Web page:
Is the Netherlands bringing climate adaptation policies to implementation on time?

Realized in The Netherlands

That the climate is changing and that we need to prepare for it, we know by now. Plans and ideas abound, but bringing them to fruition is proving challenging. Rebel has laid the foundation for the National Implementation Programme Climate Adaptation. This maps across the breadth of climate adaptation where action is already being taken and – more importantly – where we need to work harder. The Implementation Programme was presented and approved by the Council of Ministers.

The challenge

We are also noticing the changes in our climate in the Netherlands. Hotter summers, tropical rainstorms, increasing drought and a rising sea level will increasingly determine the news. The impact affects everyone: young or old, rich or poor, human and animal. Just think of the increasing foundation problems, more pollen allergies, the consequences of curbed inland shipping or the disappearance of flora and fauna that cannot cope with the rapid changes.

So, besides saving energy, by installing solar panels and wind turbines, we also need to arm ourselves against climate change. Climate adaptation has become a topic nobody can ignore in recent years. Policies need to be implemented quickly. On 17 November 2023, the National Climate Adaptation Implementation Programme was presented to the Council of Ministers, exposing where we stand and the challenges we need to tackle at a rapid pace. Rebel laid the groundwork for this document by providing the research, structure, and content.

The approach

As a kick-off to the process, a meeting with over 100 climate adaptation professionals was organized on 9 March. From this, a clear picture emerged: there is increasing attention and commitment to climate adaptation, and hardly a policy area was mentioned that is not affected. But the challenges are being tackled at different speeds.

Some policy fields have a long tradition. Take water safety, for example. Flood defenses have kept our feet dry for decades, and close attention is being paid to whether retrofitting is needed to cope with rising sea levels. Despite the scale of the challenge, implementation of plans is at a mature stage. The awareness is there.

Less sharp is the future-proofing of vital infrastructure. In itself, security of supply is the top priority of service providers of infrastructure networks, such as energy or drinking water supply. But the risks of climate change are not always in the picture. In particular, consider the cascading effects of the loss of one particular network, which also creates problems for other networks and infrastructure. For example: will data centers still function if cooling water is scarce during droughts? And how will this then affect our information and energy networks?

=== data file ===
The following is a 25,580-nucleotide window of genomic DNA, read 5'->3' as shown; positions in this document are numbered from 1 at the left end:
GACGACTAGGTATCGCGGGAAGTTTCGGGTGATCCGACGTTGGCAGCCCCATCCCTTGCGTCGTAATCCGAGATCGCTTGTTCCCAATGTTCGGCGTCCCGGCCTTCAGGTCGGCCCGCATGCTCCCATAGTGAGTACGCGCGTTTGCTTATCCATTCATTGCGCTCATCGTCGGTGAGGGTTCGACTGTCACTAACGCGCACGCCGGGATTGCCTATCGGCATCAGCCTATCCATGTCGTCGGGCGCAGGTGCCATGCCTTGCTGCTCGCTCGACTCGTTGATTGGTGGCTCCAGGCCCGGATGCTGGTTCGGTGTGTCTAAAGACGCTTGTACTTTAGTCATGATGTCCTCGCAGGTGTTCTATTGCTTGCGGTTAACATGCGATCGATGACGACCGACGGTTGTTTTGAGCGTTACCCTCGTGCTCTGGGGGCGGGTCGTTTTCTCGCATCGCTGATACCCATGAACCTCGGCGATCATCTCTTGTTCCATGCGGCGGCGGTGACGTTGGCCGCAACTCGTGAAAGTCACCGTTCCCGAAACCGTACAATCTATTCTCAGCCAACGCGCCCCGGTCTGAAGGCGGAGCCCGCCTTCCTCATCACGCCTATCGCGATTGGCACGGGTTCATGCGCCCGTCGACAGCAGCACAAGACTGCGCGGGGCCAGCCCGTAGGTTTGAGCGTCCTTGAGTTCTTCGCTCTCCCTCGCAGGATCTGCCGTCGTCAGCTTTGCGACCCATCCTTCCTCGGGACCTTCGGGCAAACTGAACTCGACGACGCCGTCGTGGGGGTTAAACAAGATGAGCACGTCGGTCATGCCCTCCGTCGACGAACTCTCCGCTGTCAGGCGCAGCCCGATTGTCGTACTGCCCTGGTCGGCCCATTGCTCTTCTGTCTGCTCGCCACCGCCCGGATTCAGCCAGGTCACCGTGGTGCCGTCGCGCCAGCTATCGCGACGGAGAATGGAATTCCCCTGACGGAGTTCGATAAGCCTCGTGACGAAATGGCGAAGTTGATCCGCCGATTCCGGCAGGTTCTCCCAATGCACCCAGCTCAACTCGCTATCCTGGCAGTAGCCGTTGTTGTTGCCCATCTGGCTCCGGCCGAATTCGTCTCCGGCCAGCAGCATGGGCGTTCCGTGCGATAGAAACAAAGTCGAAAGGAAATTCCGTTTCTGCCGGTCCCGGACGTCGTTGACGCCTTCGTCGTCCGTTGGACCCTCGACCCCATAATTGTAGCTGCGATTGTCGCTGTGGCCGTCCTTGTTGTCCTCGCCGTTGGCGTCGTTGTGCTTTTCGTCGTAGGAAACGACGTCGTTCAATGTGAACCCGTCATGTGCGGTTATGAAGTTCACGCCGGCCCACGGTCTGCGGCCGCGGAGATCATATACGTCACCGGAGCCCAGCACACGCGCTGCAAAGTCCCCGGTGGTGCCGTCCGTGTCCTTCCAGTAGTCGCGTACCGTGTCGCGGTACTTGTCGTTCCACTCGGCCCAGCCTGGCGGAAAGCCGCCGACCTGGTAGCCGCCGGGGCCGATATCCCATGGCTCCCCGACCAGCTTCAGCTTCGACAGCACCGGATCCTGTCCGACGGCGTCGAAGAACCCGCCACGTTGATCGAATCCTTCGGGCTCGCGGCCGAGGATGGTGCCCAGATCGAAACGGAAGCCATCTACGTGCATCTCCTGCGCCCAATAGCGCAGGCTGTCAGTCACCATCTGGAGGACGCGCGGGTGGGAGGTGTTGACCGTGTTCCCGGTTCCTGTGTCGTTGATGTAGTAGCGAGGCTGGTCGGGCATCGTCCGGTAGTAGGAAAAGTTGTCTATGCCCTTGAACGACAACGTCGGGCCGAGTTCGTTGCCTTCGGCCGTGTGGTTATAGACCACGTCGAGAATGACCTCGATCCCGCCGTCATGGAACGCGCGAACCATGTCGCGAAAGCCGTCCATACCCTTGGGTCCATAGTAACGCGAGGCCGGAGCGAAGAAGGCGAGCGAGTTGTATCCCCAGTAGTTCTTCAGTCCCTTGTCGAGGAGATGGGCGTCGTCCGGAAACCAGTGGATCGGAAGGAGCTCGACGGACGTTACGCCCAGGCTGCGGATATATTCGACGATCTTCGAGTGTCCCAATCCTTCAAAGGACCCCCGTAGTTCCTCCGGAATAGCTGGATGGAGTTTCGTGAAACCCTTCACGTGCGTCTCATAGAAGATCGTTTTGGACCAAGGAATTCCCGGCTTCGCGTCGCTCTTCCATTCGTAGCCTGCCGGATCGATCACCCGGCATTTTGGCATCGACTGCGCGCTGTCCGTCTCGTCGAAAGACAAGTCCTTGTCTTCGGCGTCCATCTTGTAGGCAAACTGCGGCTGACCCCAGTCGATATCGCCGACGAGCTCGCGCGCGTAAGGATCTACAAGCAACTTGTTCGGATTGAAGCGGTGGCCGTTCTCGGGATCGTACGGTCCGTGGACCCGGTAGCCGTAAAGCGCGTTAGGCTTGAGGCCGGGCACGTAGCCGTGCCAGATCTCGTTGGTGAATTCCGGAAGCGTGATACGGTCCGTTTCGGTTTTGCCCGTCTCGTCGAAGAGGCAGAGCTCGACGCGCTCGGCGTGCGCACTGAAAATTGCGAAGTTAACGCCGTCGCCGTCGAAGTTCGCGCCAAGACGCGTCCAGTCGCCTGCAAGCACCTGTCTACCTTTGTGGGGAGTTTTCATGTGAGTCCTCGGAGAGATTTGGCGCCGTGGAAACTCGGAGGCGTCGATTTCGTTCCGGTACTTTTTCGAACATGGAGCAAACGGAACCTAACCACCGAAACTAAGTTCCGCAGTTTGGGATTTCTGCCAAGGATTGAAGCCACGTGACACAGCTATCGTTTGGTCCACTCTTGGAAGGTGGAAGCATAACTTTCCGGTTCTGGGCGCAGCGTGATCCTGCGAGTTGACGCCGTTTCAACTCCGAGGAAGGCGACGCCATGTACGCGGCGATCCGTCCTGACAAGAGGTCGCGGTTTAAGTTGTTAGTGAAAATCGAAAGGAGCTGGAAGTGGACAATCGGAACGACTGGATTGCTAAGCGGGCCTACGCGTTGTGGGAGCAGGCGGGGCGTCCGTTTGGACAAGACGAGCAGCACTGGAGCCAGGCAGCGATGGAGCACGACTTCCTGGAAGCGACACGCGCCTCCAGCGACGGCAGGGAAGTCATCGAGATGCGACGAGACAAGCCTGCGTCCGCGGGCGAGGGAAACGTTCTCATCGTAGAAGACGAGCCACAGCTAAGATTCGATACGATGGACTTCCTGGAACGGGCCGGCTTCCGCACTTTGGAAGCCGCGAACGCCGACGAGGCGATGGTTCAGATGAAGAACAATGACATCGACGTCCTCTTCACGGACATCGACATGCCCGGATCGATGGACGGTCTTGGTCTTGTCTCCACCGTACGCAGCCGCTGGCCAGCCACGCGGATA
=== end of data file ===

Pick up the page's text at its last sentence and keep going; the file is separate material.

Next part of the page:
In the urban context, there are initiatives, but for now, they remain small-scale. More nature in the city is an important solution to climate problems such as heat stress and flooding. Not many people will be against more green in the city, but in practice, it often turns out to be recalcitrant. Municipal budgets are reserved for all kinds of solutions, such as sewerage, but other (and more limited) resources are available for greenery (and the associated maintenance). This while greenery can contribute to effective water management in the city.

Finally, an entirely different aspect of climate change and adaptation was highlighted; namely, how we experience it as humans. The relationship between climate change and health has been made more often (the value of green and nature is also around the corner here), but phenomena such as climate anxiety or social inequality as a result of climate change are often underexposed. The Implementation Programme does give them the attention they deserve.

This is a small selection of the challenges in the Implementation Programme. Would you like to know more about, for instance, climate adaptation of cultural heritage, nature, or drinking water supply?


With this programme, the Ministry of Infrastructure and Water Management will take the lead in the coming years and truly work with other parties to prepare us well for future climate challenges.

The experience of a Rebel

A pioneering collaboration

"Shaping the energy transition requires good interaction between public and private parties. The public development limited company can make an important regional contribution to accelerating this transition and is unique in its set-up for the Netherlands. We are proud to have been able to shape this cooperation."
Marc van der Steen